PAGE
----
You can find the full story and pictures here. 

Friday Funnies 

For every action, there is an equal and opposite government program. 

In good company? Results of a competition to find dumb things in company correspondence. 

1. "As of tomorrow, employees will only be able to access the building using individual security cards. Pictures will be taken next Wednesday, and employees will receive their cards in two weeks." (This was the winning quote from Fred Dales at Microsoft Corp in Redmond, WA.) 

2. "What I need is a list of specific unknown problems we will encounter." (Lykes Lines Shipping.) 

3. "E-mail is not to be used to pass on information or data. It should be used only for company business." (Accounting manager, Electric Boat Company) 

4. "This project is so important, we can't let things that are more important interfere with it." (Advertising/Marketing manager, United Parcel Service) 

5. "Doing it right is no excuse for not meeting the schedule. No one will believe you solved this problem in one day! We've been working on it for months. Now, go act busy for a few weeks and I'll let you know when it's time to tell them." (R&D supervisor, Minnesota Mining and Manufacturing/3M Corp.-This one should have won first place.) 

6. "My Boss spent the entire weekend retyping a 25-page proposal that only needed corrections. She claims the disk I gave her was damaged and she couldn't edit it. The disk I gave her was write-protected." (CIO of Dell Computers)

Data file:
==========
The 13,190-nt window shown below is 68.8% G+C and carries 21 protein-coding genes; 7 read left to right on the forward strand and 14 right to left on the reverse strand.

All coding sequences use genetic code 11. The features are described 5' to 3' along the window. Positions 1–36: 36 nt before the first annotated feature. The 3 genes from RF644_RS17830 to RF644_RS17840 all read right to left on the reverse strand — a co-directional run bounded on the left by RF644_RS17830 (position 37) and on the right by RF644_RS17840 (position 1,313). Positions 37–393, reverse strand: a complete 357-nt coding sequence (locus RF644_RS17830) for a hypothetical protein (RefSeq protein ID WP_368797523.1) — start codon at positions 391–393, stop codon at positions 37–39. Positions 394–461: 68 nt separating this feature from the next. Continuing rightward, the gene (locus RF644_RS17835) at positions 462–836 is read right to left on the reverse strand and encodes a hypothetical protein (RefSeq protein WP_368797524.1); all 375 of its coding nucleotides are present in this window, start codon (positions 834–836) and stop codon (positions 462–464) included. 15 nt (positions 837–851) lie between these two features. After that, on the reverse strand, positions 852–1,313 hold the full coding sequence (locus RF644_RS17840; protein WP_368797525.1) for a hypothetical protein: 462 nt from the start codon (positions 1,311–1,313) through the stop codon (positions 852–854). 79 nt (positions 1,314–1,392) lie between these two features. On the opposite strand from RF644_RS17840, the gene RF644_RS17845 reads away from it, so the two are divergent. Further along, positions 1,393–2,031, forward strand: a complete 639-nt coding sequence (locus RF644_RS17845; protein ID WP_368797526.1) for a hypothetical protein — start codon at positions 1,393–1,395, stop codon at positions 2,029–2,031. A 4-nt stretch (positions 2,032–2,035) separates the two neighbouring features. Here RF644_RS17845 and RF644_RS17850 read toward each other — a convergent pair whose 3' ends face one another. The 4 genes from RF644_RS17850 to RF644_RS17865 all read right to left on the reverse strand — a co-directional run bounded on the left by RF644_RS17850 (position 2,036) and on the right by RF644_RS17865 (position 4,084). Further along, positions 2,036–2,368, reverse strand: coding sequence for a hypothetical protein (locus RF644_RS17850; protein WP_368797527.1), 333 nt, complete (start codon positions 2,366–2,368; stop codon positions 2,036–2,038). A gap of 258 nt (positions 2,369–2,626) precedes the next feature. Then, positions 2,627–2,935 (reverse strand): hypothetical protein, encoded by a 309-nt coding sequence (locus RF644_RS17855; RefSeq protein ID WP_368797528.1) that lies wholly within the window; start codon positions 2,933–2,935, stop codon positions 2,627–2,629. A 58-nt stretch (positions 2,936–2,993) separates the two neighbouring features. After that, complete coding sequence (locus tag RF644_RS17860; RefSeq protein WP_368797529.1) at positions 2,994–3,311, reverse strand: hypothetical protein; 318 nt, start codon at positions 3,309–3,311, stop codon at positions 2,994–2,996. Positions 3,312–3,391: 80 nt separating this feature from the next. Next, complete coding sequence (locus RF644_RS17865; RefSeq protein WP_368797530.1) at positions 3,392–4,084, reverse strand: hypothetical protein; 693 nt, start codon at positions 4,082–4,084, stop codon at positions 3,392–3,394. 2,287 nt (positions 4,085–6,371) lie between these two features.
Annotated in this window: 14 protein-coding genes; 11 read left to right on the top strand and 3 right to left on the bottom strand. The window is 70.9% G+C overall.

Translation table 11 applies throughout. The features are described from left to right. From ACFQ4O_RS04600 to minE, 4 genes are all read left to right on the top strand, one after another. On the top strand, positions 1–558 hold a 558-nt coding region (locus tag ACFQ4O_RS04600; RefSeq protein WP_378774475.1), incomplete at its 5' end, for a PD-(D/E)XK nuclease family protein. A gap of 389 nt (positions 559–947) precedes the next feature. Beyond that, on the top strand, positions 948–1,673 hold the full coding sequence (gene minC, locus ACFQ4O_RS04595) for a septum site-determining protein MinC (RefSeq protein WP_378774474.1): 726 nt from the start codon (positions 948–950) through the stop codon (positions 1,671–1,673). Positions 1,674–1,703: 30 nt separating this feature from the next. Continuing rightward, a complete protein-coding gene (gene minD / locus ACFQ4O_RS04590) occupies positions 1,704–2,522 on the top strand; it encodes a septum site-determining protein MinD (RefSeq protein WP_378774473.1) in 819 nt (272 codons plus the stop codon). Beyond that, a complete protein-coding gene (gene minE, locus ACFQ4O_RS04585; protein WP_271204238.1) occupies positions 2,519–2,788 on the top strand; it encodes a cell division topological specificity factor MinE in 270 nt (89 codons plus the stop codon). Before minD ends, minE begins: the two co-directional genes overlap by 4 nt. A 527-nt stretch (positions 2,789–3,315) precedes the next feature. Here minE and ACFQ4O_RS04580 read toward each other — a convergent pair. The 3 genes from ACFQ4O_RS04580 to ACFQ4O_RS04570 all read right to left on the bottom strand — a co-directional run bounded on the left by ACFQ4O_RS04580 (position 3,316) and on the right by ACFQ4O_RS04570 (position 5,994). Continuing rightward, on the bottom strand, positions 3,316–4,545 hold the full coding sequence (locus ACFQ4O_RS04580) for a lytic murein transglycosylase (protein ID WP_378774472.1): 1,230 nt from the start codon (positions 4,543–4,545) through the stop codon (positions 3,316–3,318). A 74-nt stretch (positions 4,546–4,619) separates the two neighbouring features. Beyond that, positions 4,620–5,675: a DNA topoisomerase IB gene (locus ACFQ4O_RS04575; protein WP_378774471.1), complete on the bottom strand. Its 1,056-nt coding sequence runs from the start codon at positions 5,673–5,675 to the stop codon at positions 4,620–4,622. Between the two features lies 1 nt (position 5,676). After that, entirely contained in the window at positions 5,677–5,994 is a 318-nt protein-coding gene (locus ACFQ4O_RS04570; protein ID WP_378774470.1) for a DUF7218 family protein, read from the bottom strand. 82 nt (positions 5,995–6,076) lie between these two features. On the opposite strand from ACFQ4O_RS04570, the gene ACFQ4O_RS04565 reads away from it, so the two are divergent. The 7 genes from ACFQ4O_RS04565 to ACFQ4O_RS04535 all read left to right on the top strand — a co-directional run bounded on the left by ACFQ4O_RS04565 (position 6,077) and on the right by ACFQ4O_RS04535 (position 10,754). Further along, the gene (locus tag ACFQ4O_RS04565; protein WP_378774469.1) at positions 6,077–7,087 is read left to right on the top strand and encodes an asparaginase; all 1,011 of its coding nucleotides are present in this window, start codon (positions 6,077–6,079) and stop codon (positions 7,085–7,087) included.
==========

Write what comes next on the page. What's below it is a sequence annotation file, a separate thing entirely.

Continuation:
7. Quote from the Boss: "Teamwork is a lot of people doing what I say."(Marketing executive, Citrix Corporation) 

8. "We know that communication is a problem, but the company is not going to discuss it with the employees." (Switching supervisor, AT&T Long Lines Division) 

9. We recently received a memo from senior management saying: "This is to inform you that a memo will be issued today regarding the subject mentioned above." (Microsoft, Legal Affairs Division) 

10. One day my Boss asked me to submit a status report to him concerning a project I was working on. I asked him if tomorrow would be soon enough. He said, "If I wanted it tomorrow, I would have waited until tomorrow to ask for it!" (New business manager, Hallmark Greeting Cards.) 

My seven-year-old son informed us that part of his tooth had come out. We checked and, sure enough, a piece had broken off.

Trying to lighten the moment, I asked my husband, "What do you suppose the tooth fairy gives for half a tooth?"

"Nothing," he replied, "She wants the tooth, the whole tooth, and nothing but the tooth." 

But why?